‘PAS leaders, members will be there’
Also at the press conference was PAS deputy secretary-general Syed Azman Syed Nawawi, who refuted claims that the party is not behind the 'Black 505′ rallies nationwide.
He said that the entire PAS top leadership will be present at the KL rally and that the party will mobilise members and supporters to attend as well.
PKR’s Sungai Petani MP Johari Abdul said the event will take on a “festive” mood and will “safe and non-confrontational” just like the many 'Black 505′ rallies held since May 8.
“There have been many young people who come in a respectful and orderly manner, and this is encouraging as it shows that the nation is maturing fast,” he said.
Prior to the Kuala Lumpur event, Black 505 rallies will be held in Perlis on June 10, in Sungai Petani, Kedah, on June 11 and in Batu Pahat, Johor, on June 14.
“We are inviting everyone, whether party members or not and including BN members, to come and listen as this is part of political education,” he added.
Posted: 04 Jun 2013 11:23 PM PDT
The Malaysian authorities should stop prosecuting activists and opposition figures involved in rallies protesting the recent elections, Human Rights Watch said in a letter to Prime Minister Najib Razak.
At least six alleged organizers of the "Blackout 505" rallies have been charged with violating Malaysia's Peaceful Assembly Act 2012 for failing to give police the required 10-day advance notification. On May 22, police also arrested 18 peaceful protesters at a candlelight vigil outside the Jinjang police station in Kuala Lumpur.
"Prosecuting activists for organizing peaceful protests makes a mockery of the prime minister's promises to establish a rights-respecting government in Malaysia," said Phil Robertson, deputy Asia director. "The government should drop the charges against the six activists and publicly pledge to cease bringing cases against organizers of peaceful protests."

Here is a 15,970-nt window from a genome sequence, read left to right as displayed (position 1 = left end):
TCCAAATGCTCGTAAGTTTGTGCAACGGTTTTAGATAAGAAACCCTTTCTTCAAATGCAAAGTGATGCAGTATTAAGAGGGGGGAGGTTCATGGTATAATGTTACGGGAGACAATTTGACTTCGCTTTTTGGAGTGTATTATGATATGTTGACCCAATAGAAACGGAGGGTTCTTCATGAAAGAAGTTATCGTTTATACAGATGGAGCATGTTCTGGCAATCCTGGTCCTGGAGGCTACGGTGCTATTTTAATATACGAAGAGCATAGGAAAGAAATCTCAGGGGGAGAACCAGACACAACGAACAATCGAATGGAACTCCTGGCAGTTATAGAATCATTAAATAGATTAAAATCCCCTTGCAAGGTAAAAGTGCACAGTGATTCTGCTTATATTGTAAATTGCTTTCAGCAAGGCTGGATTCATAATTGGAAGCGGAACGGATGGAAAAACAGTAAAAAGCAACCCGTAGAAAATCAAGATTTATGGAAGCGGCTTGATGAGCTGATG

The "Blackout 505" rallies in Selangor, Penang, Ipoh, Perak, Negri Sembilan, Johor Bahru, and other parts of Malaysia attracted large numbers protesting the results of, and alleged malfeasance during, the country's May general elections. The well-ordered demonstrations have generally been confined to clearly defined spaces or venues, such as sports stadiums and empty fields.
Statements by prominent public officials called into question the government's commitment to protect the right to peaceful assembly. For example, Minister of Home Affairs Ahmad Zahid Hamidi told the media that people had to stop the post-election gatherings, and "if they still want to continue, then they will have to pay the price." Kuala Lumpur Police Chief Mohmad Salleh said the police refused to tolerate the candlelight vigil, "as it will only cause agitation among the public."
The 10-day notice provision under the Peaceful Assembly Act is contrary to international human rights standards and should be amended along with other problematic parts of the law to protect public assembly and free expression. The United Nations special rapporteur on freedom of assembly and of association, Maina Kai, reported to the UN Human Rights Council in April 2013 that "peaceful protests should not be viewed as a threat" by governments. He flagged lengthy notification periods and recommended a maximum notice requirement of 48 hours.
Human Rights Watch called on the Malaysian authorities to drop the charges against the "Blackout 505" protest organizers, and to end harassment and police investigations of other organizers. The Malaysian government should amend the Peaceful Assembly Act and other laws that infringe on the rights to peaceful assembly and freedom of association.
"Prime Minister Najib should understand that addressing the issues surrounding the May elections means listening to his opponents – not prosecuting them for asserting the right to have their voices heard," Robertson said.